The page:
13 Role of the Clinical Champion  Lend credibility to the group  Demonstrate openness to new ideas  Convey the value of patient advisors to the practice  Primary role – LISTENING  Facilitate implementation of group recommendations

14 Role of Pt/Family Members  Provide honest feedback  Express opinions  Tolerate uncertainty  Have patience for the process of group building  Consider commitment – short and long term  Reassess involvement periodically

15 Role of the liaison  Help with logistical issues  A trusted professional to whom it is safe to express displeasure or ask questions  Someone who has enough knowledge of the entire process to fill in the blanks  Someone who cares about the process

16 First meeting  Allow ample time to get to know each other/ let each person tell their story  Establish short and long-term goals  Plan one task ahead of time to tackle that day  Schedule a next meeting time  Establish contact information and a liaison

17 Name/logo Before:Name/logo After:

18 Brochure Before: Brochure After:

19 Brochure Before: Brochure After:

20 What is your story? “Stories are how we remember; we tend to forget lists and bullet points” Robert McKee Screenwriting coach

21 Jacquie’s story:


23 Setting an agenda:  Introductions are important  Agendas must not be too long or packed with content  Allow time for discussion  2 hours is a good time frame

24 Agenda Before:

25 Agenda After:

26 Meetings that work:  Start and end on time  Provide a meal or snack, parking and childcare (need a budget!)  Schedule time to re-establish relationships  Meeting roles with rotating leadership  Ground rules including NO JARGON  A skilled facilitator  Openness to questions or misunderstandings  Time to discover important topics that aren’t on the agenda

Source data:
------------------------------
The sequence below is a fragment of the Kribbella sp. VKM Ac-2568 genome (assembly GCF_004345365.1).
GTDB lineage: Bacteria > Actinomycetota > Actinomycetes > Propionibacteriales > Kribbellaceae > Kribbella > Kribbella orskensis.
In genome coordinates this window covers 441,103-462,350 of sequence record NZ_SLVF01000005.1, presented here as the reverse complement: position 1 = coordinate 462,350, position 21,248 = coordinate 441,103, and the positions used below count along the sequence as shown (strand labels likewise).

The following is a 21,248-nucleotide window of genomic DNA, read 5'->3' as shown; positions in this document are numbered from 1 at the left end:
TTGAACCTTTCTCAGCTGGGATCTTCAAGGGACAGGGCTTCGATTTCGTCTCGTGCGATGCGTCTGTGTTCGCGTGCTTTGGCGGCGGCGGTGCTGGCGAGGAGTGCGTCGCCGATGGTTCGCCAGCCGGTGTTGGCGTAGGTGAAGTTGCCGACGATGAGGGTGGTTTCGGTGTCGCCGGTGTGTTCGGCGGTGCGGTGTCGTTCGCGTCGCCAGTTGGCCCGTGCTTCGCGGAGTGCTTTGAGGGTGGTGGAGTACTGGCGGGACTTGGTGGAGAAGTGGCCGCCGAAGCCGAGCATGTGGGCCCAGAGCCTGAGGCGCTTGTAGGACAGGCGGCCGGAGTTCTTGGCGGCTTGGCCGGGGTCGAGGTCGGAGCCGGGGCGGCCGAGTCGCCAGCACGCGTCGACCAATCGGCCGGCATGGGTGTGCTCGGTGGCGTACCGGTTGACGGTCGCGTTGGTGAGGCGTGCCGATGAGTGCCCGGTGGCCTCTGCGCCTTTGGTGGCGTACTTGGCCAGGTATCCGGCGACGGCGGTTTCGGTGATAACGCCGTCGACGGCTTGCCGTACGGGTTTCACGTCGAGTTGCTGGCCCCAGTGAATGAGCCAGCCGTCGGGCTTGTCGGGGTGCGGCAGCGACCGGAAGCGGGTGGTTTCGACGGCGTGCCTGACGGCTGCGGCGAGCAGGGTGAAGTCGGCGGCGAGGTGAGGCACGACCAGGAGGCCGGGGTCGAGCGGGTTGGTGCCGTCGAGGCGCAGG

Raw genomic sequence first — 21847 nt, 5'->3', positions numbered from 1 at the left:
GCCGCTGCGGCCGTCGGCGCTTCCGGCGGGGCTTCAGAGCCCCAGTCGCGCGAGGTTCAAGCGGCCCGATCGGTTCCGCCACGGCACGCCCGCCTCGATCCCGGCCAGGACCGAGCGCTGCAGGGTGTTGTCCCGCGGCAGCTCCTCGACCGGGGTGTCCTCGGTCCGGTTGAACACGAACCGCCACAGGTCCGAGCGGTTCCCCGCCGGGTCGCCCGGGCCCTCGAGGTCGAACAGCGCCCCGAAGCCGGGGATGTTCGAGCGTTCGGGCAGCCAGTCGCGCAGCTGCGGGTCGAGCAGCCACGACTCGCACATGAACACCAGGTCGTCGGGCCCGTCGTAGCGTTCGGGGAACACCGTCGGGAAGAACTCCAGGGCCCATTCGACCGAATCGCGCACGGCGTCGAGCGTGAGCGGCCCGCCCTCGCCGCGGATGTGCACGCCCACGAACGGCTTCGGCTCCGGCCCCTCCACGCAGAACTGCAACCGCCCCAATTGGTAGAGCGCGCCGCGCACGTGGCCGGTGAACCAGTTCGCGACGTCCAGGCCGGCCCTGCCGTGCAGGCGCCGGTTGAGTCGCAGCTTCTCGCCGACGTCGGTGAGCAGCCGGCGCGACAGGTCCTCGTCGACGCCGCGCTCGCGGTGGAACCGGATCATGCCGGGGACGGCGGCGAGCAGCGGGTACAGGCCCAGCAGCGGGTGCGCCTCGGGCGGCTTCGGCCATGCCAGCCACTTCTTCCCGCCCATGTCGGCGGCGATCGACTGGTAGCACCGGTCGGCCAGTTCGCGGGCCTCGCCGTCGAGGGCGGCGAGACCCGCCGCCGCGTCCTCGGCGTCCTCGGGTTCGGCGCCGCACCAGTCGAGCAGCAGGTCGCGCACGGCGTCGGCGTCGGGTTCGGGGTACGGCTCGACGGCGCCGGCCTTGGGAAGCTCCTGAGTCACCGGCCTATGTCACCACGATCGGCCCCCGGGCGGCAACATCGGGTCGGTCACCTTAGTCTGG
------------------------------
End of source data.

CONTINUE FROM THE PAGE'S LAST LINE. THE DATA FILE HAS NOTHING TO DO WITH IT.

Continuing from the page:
27 Meeting Roles:

28 Keeping patient and family advisory members involved:  One on one check in  Easy access to the liaison  Contact by the identified leader  Track accomplishments and celebrate successes  Limited tasks between meetings  Flexibility with meeting times/places  Consider how often to meet – continuity with the group vs. overburdening people

29 Lessons Learned:  Senior leadership: make a commitment to collaborate with patients and families  Liaison: Designate a staff member, with patient and family centered knowledge and skills  Invest in orientation and training for patient families, staff, and physicians  Foster mutual respect among staff, physicians, patients and families  Listening goes both ways  Use the patient and family experience as a driver for quality improvement  Begin with easily achievable projects

30 Lessons Learned:  Plan short and long term projects  Celebrate small steps and other successes  Create a variety of ways for patients and families to serve as advisors  Balance: 1 or 2 patient or family members on a committee or task force is not enough!  Recruit patient and family advisors continually  Support the development of patient and family leaders  Select patient and family leadership wisely  Trust the process and work on the process

31 Resources:  Institute for Family Centered Care (Tools for change/free downloads) — Creating Patient and Family Advisory Councils — Tips for Group Leaders and Facilitators — Sharing Your Story: Tips for Patients and Families